Diya was seven when Mishty met with an accident. Diya was a grown-up; well, that is what she would say. She didn’t complain when she got burnt lunch. Her father had things to do. Some days, she would wake up too early and make breakfast for everyone. That would make all the three proud. Bedridden Mishty knew things were getting worse. She began to teach a nine-year-old, things that a mother would teach her daughter when she’s 17 or 18. She told Diya to be a strong girl. On the other hand, Rishaan began to withdraw. Diya would shout at him like a mother for dropping the socks on the floor or coming late from the office. Rishaan was getting weaker and weaker and Mishty’s words did no good. She hoped that the misery ended soon. And it did, for her. A month after Diya’s 10th birthday, she died.

A year later, all the words came from all the people who least cared all this while. “Diya needs a mother. You need a wife.” His father counseled. Rishaan actually saw this coming. But he wasn’t ready for this. He agreed to meet the girl who his father suggested only for the sake of Diya. He knew he did need someone and that was Mishty.

Kiara, who was a divorcee, happened to be an old friend to Rishaan, readily agreed to marry him. Diya snapped at her when she saw her for the first time in her house. Before Rishaan could announce their trip to Goa for all the three to get to know each other better, one-sided catfight had already begun.

“How could you even think of marrying someone else?” She said before shutting the door behind him.

He felt the door shut on an empty lawn. When he pulled his phone out,  there were 12 missed calls, both from Diya and Kiara. ‘Shit.’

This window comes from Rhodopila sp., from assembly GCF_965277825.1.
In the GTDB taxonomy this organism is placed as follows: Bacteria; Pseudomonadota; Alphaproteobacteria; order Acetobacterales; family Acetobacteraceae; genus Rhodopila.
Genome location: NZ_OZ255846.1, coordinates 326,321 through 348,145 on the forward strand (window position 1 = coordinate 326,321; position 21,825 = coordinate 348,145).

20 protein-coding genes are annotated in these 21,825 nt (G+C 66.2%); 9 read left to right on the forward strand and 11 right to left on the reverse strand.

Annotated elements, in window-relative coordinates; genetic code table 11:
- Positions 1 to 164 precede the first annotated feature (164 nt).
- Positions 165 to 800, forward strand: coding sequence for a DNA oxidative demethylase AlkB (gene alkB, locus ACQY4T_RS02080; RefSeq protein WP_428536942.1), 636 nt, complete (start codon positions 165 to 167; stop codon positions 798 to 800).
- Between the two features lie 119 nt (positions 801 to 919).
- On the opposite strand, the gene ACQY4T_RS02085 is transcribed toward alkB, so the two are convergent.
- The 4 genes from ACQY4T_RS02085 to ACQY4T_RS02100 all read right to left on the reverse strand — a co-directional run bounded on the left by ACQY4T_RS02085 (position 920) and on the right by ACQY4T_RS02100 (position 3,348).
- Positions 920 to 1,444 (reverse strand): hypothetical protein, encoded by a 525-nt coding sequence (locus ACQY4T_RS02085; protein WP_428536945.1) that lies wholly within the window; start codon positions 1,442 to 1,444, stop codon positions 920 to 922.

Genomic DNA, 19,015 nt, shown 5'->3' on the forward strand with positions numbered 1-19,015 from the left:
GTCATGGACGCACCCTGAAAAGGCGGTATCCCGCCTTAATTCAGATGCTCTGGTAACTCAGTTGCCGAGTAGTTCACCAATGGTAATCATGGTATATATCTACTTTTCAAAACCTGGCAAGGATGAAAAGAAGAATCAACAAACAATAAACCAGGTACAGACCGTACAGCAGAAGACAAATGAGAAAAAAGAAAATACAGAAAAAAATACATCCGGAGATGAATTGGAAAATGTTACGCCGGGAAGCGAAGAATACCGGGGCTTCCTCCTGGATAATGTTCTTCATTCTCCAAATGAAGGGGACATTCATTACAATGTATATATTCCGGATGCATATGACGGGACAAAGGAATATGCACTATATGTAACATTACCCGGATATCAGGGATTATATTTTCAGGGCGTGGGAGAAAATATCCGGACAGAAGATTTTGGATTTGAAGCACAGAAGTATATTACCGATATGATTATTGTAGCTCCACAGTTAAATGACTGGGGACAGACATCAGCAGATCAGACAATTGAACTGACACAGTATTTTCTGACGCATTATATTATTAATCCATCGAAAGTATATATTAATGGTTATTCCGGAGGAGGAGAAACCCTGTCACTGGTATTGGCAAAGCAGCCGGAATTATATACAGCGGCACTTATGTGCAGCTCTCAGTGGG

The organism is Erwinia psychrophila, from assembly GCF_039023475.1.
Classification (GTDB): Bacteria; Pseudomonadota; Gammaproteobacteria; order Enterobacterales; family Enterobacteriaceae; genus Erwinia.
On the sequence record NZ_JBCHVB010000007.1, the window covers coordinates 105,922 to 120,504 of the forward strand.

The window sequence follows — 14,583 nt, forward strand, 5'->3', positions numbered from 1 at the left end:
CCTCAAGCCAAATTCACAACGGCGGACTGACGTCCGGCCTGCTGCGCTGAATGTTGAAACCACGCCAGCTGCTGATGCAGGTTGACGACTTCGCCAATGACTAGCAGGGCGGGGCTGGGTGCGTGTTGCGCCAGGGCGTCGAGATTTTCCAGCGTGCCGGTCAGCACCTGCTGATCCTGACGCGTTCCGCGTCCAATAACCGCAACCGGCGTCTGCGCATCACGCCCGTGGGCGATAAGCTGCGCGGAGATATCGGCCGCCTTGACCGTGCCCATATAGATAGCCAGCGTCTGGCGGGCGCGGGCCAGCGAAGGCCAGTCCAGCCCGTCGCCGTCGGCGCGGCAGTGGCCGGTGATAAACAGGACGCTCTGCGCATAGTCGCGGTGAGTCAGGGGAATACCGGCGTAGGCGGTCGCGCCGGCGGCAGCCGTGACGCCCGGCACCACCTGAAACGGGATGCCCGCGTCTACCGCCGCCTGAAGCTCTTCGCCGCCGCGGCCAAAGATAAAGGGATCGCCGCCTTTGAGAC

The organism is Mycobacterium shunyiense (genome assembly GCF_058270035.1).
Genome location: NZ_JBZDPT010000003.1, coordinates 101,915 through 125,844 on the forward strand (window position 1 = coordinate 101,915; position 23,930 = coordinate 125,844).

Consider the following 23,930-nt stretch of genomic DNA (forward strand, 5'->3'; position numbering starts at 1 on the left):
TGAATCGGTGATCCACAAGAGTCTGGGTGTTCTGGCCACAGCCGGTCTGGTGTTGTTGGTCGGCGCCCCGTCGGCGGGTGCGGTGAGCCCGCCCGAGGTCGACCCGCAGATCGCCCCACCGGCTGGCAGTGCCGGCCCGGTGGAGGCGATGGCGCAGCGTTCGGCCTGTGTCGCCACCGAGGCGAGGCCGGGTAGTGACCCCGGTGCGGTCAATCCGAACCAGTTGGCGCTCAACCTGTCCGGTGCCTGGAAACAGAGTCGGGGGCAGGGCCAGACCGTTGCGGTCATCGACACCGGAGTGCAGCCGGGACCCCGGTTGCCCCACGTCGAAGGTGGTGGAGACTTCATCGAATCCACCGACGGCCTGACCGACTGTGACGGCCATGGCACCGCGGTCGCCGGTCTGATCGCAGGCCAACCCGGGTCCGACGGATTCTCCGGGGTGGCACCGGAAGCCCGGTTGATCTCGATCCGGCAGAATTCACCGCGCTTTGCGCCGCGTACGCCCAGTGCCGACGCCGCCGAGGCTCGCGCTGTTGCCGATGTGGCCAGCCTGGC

He ran towards the room only to see both of them sitting together. “See, I told you,” Diya told Kiara as soon as Rishaan entered huffing to the room.
“What?” Rishaan asked and both the girls laughed.
“Nothing. Kiara was asking what would be your reaction on seeing missed calls.”

Things were seemingly getting better. When they were at the beach on the evening after two days, Diya announced that she wanted to say something. “Dad, I know I have been hard on you. It’s difficult for you as well. Kiara, I am sorry for being hard on you too. Umm, is it okay if I don’t call you Mum?”
Rishaan and Kiara shared glances, smilingly.
“Yes. That is okay.”

Kiara left the father and daughter by themselves whilst they walked through the silver lines of the beach.
“Dad, I am sorry.”
“Hey, look at me. I am not angry. It’s okay.” He sat down on one knee.
“But you aren’t okay.”
“Your mother was right. You are a grown up.” He got up and began to walk.
“Tell me about Mum.”
“You already know about her.”
“Okay, tell me what I do not know.” She bit her lower lip. It reminded him of her mother.
“She was beautiful. To her, beauty was looking at people reading books. To her happiness was listening to stories from unknown people. Bliss was sitting on the rooftop holding beer cans with me and acting crazy. She found joy in small things. She would hold you and talk to you for hours, even whilst you were asleep. It didn’t matter to her the fact that you couldn’t understand a word. She was an angel.”
“Bad things happen to angels?” She asked. He looked into her eyes. Innocence was all he could see.

 

(Picture by Arjun Chhabra.)